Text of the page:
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The 'quack' hunter

By JEANNE MALMGREN

© St. Petersburg Times, published April 14, 1998


FORT LAUDERDALE -- The Thai curry dishes have been cleared away. Time for a little magic.

James Randi takes a quarter out of his pocket and lays it on the table.

"It's heads, right?" he asks his dinner companion. "Now, watch closely."

He sets a salt shaker on top of the coin and drapes a white napkin over it. His hands wave in the air like a pair of doves.

"Abracadabra," Randi says, grinning slyly.

He whisks away the napkin. The quarter is still heads up -- but the salt shaker has disappeared.

"See how easily you were deceived?" he says. "I simply directed your attention to the wrong thing. You were wondering how I would turn that quarter over, and I took the salt shaker out from under your nose."

The art of illusion was Randi's livelihood before David Copperfield was born. As "The Amazing Randi," he swung from cranes wearing a straitjacket. He had himself frozen inside huge blocks of ice. He levitated women. He appeared on The Tonight Show 32 times.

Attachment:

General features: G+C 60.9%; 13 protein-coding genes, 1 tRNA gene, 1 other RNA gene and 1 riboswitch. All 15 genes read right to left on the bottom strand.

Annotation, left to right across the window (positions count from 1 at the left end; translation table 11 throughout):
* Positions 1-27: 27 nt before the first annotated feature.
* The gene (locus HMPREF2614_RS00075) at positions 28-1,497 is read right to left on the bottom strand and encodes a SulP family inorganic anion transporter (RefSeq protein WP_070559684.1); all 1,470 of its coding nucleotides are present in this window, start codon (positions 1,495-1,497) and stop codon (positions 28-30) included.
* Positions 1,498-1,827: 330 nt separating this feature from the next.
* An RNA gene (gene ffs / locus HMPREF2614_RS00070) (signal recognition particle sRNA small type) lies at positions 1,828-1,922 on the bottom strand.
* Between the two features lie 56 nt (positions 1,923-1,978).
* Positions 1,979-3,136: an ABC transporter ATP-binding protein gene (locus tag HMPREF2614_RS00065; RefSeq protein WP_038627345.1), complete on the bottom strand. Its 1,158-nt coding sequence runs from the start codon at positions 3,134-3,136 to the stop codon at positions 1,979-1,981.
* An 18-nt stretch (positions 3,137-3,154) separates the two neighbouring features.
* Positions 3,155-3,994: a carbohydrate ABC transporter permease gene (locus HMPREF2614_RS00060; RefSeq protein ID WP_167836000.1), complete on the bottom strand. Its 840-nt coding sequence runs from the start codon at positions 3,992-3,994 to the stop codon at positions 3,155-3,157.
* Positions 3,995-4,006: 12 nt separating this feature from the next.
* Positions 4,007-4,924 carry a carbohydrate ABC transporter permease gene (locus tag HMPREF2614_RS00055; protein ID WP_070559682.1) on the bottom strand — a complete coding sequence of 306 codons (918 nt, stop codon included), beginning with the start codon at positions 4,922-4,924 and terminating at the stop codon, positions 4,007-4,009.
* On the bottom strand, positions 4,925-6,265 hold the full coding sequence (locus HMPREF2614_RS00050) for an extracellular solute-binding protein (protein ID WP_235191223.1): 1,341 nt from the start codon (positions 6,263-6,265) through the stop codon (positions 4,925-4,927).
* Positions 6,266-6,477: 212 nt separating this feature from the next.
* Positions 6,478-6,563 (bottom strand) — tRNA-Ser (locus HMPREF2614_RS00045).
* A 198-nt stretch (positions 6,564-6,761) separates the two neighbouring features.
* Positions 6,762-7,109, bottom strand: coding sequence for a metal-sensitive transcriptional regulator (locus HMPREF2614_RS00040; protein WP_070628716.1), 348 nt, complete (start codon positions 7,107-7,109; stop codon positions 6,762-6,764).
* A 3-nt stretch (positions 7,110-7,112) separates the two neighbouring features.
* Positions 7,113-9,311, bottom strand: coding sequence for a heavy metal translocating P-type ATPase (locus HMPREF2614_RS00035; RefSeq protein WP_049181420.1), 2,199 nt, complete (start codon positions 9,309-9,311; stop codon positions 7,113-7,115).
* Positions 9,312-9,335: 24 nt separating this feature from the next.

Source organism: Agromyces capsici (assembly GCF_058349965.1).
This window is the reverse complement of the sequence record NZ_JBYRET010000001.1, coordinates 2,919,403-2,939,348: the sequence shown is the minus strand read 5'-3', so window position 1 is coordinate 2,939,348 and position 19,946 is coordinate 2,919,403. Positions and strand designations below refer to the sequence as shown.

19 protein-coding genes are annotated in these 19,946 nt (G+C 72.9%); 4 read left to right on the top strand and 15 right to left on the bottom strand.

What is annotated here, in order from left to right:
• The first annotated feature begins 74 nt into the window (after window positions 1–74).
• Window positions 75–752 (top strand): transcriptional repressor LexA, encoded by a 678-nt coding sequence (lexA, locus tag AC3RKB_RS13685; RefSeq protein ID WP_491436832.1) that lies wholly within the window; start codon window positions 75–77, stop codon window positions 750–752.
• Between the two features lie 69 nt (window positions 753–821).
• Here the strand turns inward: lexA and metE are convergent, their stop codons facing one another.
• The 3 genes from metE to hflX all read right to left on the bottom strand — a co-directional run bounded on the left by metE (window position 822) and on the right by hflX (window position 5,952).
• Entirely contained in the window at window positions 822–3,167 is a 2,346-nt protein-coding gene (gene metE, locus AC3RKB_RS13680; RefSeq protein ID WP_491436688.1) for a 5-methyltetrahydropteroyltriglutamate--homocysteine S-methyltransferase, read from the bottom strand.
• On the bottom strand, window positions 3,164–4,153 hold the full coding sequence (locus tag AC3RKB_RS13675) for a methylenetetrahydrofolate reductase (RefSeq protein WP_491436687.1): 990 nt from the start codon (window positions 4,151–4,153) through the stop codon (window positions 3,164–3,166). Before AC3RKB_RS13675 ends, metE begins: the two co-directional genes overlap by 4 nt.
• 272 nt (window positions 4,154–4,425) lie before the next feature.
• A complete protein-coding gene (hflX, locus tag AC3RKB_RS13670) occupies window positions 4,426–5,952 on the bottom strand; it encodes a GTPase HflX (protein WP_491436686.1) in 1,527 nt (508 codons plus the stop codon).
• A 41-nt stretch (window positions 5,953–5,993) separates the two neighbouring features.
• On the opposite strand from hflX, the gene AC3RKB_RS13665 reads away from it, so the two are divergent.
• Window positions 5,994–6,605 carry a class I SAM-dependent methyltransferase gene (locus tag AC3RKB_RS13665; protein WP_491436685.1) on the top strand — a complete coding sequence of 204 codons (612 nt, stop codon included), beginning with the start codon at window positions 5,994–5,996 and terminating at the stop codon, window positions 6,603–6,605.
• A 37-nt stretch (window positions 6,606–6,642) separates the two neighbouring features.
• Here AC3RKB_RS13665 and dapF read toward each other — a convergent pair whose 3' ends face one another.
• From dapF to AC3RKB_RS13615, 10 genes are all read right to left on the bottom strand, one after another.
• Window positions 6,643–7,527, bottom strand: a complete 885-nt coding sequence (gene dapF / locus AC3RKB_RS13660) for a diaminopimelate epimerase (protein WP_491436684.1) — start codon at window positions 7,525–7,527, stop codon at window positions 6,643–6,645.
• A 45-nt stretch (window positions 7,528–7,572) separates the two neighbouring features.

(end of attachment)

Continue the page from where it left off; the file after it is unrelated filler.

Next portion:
Today Randi's performances are about unmasking secrets. He demonstrates how a psychic seems to guess someone's Social Security number. He reveals the trick used by mentalists to bend spoons. He even performs so-called psychic surgery, showing how sleight of hand can make it appear as if someone's fingers are plunging into a patient's abdomen.

Such feats aren't magic, Randi says. They're deception. Magic is a venerable art in which performer and audience have an agreement; both understand that what's happening on stage is illusion. The scam artists, he says, are different. They would have you believe what they're doing is real.

That's why Randi made a midcareer switch to what he calls "debunking." Now nearing 70, he's a full-time watchdog who goes after fraud like a Rottweiler after a kitten. This month he made the front page of the New York Times, quoted in an article about the controversy over a healing method called therapeutic touch.

Randi's targets are those who say they possess paranormal powers: channelers, psychic surgeons, dowsers, vibrational healers and the like. He believes they prey on gullible people, often using standard magic tricks to deceive. Media attention has made it worse, he says.

"Even the Learning Channel has stuff on homeopathy and acupuncture. Quackery!"

Quackery. Codswallop. Flummery. The words roll off his lips with urbane ease. Randi knows the impact of a quotable insult. He has razor-sharp opinions on most every New Age guru.